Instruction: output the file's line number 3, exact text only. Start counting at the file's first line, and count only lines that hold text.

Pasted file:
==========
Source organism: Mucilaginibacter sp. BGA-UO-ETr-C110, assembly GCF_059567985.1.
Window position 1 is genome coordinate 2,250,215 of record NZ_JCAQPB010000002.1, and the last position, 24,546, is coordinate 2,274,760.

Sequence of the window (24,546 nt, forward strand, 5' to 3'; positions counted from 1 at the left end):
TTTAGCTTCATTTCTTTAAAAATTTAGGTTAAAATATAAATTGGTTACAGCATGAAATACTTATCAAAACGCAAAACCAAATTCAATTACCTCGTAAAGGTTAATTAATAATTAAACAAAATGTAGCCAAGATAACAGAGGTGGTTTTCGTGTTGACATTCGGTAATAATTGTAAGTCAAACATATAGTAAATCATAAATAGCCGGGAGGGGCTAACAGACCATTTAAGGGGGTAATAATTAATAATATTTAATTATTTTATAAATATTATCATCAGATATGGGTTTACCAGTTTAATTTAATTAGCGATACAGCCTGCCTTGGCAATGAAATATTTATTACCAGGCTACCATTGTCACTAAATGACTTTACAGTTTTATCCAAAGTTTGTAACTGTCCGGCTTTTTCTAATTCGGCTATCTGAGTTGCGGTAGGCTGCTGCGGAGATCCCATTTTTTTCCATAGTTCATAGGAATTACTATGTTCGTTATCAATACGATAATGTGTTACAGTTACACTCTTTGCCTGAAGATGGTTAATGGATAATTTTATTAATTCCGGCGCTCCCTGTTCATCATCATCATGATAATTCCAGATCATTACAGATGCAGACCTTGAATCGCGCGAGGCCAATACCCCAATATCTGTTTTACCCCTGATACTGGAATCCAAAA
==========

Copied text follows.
Sequence of the window (24,546 nt, forward strand, 5' to 3'; positions counted from 1 at the left end):